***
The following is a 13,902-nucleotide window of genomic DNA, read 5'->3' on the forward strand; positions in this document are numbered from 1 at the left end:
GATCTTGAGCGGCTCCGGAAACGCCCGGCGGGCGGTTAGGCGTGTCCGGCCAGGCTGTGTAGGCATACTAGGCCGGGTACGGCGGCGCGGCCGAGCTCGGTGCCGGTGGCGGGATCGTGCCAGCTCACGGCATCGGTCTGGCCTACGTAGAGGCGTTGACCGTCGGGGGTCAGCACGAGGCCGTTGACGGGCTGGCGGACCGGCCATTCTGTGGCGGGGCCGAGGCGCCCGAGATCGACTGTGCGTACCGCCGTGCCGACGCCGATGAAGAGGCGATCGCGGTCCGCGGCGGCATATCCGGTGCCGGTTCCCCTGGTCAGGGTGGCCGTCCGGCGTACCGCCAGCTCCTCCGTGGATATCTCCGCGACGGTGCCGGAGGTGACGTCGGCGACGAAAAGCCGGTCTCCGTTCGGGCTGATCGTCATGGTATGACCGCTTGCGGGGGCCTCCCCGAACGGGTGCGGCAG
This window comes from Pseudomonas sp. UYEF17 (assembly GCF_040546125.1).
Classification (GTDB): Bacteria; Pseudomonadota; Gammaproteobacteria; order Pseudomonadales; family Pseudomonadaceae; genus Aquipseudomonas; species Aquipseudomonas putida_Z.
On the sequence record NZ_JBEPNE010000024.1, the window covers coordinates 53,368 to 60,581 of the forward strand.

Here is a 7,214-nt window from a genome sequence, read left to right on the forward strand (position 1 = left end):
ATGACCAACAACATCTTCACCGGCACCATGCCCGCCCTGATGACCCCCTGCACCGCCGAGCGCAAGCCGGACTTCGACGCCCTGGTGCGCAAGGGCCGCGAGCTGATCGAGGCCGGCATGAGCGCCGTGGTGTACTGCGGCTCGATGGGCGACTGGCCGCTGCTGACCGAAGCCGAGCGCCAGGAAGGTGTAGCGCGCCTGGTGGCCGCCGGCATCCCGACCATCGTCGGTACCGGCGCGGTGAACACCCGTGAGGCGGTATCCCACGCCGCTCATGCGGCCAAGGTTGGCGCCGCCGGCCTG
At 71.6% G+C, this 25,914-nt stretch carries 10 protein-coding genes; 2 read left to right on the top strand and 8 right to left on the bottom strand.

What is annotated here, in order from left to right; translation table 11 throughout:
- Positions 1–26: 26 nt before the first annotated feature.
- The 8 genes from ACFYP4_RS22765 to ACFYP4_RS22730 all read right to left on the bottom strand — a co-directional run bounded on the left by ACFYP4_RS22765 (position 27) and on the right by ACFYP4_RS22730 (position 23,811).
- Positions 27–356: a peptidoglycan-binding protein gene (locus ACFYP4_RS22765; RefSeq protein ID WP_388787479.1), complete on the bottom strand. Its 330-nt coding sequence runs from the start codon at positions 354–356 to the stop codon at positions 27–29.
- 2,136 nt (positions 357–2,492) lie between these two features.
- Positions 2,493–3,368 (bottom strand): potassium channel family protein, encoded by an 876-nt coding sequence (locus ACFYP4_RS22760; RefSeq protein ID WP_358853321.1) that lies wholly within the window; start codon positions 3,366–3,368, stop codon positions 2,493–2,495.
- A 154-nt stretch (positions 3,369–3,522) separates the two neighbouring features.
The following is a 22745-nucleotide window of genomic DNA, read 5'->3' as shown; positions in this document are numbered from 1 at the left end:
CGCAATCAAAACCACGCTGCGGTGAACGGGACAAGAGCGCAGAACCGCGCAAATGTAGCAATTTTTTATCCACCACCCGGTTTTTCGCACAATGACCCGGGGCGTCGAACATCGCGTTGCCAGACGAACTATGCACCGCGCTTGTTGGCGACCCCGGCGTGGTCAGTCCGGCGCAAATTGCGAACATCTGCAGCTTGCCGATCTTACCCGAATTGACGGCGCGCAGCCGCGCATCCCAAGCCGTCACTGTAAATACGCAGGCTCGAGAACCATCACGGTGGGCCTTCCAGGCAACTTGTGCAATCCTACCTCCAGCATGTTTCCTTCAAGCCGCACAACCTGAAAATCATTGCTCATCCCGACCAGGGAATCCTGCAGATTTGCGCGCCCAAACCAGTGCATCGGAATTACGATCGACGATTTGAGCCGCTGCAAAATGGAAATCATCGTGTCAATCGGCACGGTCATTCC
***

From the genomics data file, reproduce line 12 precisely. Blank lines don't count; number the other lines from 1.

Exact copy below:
- Positions 27–356: a peptidoglycan-binding protein gene (locus ACFYP4_RS22765; RefSeq protein ID WP_388787479.1), complete on the bottom strand. Its 330-nt coding sequence runs from the start codon at positions 354–356 to the stop codon at positions 27–29.